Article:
The MTV star shut down critics who accused her of going under the knife

By Kaitlyn Frey
October 06, 2020 02:19 PM
Leah Messer/Instagram

Teen Mom 2's Leah Messer is setting the record straight.

When the 28-year-old mom of three noticed some comments on the internet about her appearance, she denied ever going under the knife, but admits that she has changed some aspects of her look recently.

"I have not had surgery peoplesss. 😅 However, I have most definitely done a 180 on how I choose to diet and live my life. & I feel like it finally shows! My extensions are out, and I lightened up on the eye makeup too. #JustBeYou," Messer said on Twitter.

"Btw, this pandemic is the reason why I no longer have extensions 😂 🤷🏻‍♀️," she added. 

Even though Messer hasn't gotten any plastic surgery, she isn't ashamed to admit that she likes to get other non-invasive cosmetic treatments done.

"Not saying that I'm not all about some fresh botox either... Girl. Be. You! Do You!" she tweeted. "When is the next Botox party? I'm coming! 😜😘."

The Teen Mom star has always kept things candid on social media and has never been afraid to address internet haters — especially when it comes to her children. Earlier this year, Messer spoke out after seeing hateful comments left on a photo she posted with her 10-year-old daughter, Aliannah (Ali).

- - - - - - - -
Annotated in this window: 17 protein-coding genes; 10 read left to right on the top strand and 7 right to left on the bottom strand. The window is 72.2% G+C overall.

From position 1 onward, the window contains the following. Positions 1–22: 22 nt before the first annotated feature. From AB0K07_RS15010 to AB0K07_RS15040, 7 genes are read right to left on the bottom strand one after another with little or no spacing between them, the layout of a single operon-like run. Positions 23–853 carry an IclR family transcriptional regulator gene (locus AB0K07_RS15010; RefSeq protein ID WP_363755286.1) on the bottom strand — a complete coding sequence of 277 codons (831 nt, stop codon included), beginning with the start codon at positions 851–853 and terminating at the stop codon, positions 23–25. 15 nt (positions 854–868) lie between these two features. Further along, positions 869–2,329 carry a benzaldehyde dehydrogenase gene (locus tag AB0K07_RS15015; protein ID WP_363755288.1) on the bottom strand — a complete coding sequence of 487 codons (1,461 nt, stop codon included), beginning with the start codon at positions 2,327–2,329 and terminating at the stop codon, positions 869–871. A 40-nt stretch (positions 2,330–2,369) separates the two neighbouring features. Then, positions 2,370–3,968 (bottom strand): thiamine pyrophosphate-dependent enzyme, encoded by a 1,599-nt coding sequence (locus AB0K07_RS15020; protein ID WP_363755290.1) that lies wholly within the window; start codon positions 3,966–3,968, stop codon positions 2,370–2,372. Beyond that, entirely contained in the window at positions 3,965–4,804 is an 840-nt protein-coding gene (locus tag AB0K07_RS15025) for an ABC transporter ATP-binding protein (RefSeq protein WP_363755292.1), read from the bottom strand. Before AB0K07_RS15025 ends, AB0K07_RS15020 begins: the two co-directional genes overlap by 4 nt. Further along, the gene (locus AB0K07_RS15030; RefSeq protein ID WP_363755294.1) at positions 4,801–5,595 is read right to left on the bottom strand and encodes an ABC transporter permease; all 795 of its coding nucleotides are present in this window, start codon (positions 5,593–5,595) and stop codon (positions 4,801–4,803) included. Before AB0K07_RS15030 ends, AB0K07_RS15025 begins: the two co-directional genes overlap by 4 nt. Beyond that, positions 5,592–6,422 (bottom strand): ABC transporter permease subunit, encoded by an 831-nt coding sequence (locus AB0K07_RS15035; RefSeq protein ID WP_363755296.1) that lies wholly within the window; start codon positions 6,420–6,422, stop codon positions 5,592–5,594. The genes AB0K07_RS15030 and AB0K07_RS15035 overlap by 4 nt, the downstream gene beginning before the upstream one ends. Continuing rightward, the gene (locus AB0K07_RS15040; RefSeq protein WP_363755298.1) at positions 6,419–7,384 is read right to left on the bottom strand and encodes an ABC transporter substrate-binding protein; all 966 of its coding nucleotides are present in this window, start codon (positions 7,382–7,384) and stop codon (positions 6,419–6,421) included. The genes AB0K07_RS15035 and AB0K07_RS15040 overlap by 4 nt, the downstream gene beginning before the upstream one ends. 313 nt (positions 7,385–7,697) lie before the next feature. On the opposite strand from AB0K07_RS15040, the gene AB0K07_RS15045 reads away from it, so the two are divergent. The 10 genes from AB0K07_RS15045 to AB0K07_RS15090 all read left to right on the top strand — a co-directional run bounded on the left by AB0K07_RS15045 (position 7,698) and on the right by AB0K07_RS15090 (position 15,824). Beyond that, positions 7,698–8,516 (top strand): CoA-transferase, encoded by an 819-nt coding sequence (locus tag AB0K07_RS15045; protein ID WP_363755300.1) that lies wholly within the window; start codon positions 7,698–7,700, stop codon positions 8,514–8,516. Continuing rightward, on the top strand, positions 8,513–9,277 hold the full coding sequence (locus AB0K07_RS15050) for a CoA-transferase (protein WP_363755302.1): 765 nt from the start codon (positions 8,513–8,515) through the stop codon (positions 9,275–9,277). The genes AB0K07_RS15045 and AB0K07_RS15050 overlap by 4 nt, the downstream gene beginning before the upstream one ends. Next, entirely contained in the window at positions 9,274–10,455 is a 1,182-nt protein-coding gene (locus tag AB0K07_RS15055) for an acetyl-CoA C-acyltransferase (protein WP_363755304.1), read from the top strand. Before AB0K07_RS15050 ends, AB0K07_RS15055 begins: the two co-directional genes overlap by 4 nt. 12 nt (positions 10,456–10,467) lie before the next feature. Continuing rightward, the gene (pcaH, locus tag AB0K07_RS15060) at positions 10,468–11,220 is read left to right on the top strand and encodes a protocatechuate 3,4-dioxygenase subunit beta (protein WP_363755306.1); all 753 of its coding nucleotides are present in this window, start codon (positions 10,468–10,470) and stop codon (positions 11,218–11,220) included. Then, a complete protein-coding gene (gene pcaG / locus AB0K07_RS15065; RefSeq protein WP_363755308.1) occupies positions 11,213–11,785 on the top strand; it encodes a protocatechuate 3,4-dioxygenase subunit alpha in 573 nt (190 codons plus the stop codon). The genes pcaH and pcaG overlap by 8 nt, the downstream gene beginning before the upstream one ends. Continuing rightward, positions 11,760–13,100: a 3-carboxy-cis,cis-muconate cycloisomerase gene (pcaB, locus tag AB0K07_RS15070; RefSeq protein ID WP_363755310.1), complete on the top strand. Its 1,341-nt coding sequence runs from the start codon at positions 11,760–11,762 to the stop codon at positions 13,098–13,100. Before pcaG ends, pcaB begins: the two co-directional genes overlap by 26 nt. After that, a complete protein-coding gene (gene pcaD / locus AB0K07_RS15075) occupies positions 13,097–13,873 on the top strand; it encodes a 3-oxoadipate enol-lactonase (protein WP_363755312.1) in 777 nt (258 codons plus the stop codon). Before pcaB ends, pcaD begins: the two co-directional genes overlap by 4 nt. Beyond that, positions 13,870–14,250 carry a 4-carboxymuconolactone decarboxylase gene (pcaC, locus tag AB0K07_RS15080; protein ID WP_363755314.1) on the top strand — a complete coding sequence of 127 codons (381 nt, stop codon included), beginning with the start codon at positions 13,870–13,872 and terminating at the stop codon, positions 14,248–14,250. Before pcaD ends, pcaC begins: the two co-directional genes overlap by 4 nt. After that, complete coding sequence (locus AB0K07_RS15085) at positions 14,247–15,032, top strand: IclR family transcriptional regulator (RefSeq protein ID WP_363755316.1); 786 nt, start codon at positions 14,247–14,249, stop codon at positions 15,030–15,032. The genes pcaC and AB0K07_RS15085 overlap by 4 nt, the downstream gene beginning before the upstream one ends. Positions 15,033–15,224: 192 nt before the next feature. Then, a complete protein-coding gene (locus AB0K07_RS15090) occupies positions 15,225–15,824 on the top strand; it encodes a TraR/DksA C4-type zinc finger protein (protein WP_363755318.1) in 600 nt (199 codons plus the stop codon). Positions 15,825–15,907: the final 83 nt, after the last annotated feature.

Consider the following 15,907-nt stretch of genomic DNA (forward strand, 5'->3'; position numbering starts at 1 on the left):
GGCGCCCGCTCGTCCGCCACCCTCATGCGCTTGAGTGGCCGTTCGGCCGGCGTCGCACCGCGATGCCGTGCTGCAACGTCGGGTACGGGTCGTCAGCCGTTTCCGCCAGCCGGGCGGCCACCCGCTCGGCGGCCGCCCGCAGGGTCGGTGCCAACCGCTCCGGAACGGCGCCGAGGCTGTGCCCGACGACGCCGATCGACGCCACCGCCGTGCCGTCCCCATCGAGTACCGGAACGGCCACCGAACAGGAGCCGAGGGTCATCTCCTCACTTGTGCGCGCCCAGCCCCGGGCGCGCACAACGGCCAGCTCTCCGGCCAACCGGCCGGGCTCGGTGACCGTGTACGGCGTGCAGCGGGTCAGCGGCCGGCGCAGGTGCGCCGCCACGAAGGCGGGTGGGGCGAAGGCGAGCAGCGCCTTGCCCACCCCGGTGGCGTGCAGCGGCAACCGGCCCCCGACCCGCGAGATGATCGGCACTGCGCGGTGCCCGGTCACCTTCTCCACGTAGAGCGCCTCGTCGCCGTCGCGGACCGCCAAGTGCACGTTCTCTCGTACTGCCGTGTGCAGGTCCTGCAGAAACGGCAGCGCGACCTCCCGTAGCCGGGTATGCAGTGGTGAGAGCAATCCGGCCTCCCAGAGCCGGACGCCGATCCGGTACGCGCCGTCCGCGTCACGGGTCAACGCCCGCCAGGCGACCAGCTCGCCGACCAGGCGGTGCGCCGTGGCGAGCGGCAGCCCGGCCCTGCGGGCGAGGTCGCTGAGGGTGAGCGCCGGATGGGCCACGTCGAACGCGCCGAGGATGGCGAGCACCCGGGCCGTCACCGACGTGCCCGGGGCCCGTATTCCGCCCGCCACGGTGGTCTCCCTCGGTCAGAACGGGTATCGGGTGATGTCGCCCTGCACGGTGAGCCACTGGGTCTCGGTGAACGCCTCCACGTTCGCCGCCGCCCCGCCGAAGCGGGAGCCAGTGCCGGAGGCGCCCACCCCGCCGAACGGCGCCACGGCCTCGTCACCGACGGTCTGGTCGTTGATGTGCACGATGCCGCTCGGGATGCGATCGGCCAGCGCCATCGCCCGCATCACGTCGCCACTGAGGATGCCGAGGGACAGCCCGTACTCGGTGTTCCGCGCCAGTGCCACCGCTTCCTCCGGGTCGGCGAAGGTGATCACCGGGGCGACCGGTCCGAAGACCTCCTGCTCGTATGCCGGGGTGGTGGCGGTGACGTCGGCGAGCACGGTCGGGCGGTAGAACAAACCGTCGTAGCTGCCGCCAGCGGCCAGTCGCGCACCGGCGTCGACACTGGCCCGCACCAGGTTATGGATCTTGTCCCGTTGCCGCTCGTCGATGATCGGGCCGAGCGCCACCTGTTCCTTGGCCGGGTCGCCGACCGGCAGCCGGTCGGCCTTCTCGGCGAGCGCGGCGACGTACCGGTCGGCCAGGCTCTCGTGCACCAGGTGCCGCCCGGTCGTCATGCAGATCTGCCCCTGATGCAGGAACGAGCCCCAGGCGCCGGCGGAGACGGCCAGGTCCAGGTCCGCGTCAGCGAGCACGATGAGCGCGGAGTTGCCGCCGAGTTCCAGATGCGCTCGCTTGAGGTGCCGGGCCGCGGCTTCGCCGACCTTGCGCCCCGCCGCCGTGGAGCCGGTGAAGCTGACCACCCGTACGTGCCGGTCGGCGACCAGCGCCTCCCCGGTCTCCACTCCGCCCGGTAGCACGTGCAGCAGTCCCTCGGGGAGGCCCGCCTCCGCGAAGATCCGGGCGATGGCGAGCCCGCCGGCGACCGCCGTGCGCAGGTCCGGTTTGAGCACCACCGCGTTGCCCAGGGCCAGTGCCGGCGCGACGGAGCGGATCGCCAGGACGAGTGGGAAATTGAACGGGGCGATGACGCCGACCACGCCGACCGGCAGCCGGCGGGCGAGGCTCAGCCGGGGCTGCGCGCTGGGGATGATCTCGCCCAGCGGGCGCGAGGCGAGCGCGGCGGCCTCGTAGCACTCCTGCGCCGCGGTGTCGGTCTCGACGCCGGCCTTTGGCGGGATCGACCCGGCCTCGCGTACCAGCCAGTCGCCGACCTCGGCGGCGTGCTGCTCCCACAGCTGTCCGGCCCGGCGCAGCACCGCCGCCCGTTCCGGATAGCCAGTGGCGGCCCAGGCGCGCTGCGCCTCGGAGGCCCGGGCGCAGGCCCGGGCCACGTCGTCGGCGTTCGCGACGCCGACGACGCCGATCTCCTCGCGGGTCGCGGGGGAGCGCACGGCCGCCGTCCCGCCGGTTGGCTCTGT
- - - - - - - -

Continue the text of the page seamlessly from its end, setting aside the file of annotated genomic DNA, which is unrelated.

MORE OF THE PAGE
Michael Loccisano/Getty

"Some of the comments on a photo of me with Ali are despicable. I'm sickened," Messer tweeted. "What world are we living and raising our children in? Let's teach all of our kids that we are each born with unique differences that make us the beautiful individuals we are!!!"

"We are all different and that is BEAUTIFUL!" she added.

Leah Messer/Instagram

At 4 years old, Ali was diagnosed with a rare form of muscular dystrophy, a genetic disease that causes progressive weakness and loss of muscle mass. In her memoir, Hope, Grace, & Faith, Messer opened up about her daughter's health struggles.

"It's still scary because Ali is the research. The disease that she has is one in one million," Messer told PEOPLE of coping with the 2014 diagnosis. "There's not very many people that have it. And as she grows, we learn more about it."